Writing Assignments —
ESCI 370 is “writing intensive”, so on successful completion of the course you will receive a “W” for curriculum requirements. We will study and experiment with many types of writing in this course, especially analytical, scientific and popular science writing. The last 20 minutes of each lab will be a required writing workshop for discussions of style, content and scope of your writing. There are three direct writing assignments in this course, each of which is designed for as much writing instruction as evaluation:
Research Paper.–This is a paper covering a topic of your interest in sedimentology and stratigraphy (and not covered in class). It will be roughly 10-15 pages in length, plus illustrations and references. We will discuss potential topics early in the semester so that you can get started quickly. Be sure to visit our Departmental Writing website often for format and examples. We will be using a Dropbox system for all our departmental writing. Please see our research paper page for details. (Those of you who had the Invertebrate Paleontology course will know this system well!)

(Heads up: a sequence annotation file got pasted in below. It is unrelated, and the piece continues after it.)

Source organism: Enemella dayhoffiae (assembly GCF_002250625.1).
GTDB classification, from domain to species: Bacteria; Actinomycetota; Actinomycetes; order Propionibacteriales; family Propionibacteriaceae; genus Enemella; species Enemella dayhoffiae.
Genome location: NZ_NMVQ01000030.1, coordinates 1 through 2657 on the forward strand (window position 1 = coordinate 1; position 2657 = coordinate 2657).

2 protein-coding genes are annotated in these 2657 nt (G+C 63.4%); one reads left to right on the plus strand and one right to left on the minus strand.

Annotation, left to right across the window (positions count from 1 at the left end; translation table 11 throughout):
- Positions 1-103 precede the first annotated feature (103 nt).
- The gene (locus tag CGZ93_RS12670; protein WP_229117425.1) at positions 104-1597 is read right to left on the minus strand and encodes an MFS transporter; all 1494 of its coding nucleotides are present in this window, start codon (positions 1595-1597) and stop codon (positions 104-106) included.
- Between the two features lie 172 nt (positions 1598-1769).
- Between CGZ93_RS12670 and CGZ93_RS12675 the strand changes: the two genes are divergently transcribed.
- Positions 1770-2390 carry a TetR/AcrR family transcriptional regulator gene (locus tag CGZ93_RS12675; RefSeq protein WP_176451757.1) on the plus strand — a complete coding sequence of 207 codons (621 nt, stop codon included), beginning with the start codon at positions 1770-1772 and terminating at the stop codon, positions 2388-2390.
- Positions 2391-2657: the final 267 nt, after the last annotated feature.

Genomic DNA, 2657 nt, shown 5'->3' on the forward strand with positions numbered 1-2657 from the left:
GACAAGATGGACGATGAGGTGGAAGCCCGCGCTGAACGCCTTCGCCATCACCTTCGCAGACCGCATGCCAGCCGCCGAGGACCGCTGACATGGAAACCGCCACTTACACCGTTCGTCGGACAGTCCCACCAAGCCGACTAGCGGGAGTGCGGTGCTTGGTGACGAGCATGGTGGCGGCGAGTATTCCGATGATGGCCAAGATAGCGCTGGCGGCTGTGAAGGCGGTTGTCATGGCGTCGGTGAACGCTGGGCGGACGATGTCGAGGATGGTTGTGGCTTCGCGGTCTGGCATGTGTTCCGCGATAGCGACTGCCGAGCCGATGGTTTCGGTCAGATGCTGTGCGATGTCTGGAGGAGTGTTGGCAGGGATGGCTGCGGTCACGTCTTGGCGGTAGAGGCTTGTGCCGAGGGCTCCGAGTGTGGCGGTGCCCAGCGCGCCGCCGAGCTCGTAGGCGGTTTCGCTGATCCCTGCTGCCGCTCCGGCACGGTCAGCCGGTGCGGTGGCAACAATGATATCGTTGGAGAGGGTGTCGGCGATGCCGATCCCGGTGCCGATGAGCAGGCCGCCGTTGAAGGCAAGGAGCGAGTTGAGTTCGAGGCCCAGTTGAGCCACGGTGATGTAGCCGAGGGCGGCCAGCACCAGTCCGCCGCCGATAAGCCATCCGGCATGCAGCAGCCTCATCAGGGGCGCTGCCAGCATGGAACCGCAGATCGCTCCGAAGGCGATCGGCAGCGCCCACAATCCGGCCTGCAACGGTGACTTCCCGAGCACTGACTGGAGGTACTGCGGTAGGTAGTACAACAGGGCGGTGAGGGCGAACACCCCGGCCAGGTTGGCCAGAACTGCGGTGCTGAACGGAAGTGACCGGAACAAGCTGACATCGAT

Two sed/strat essays.–Each essay will be 3-4 pages long. Together they will count as 10% of your final course grade. The essay topics will be chosen from what interests the class during the semester, so I cannot provide due dates yet. These essays can be revised and submitted again for another grade; your final grade will be an average of the two. Late papers are not accepted.
Grading Summary —
Lecture Test #1 (10%)
Lecture Test #2 (10%)
Lab Test #1 (10%)
Lab Test #2 (10%)
Final Exam (20%)
Pop Quizzes (12; lowest two dropped; 10% total)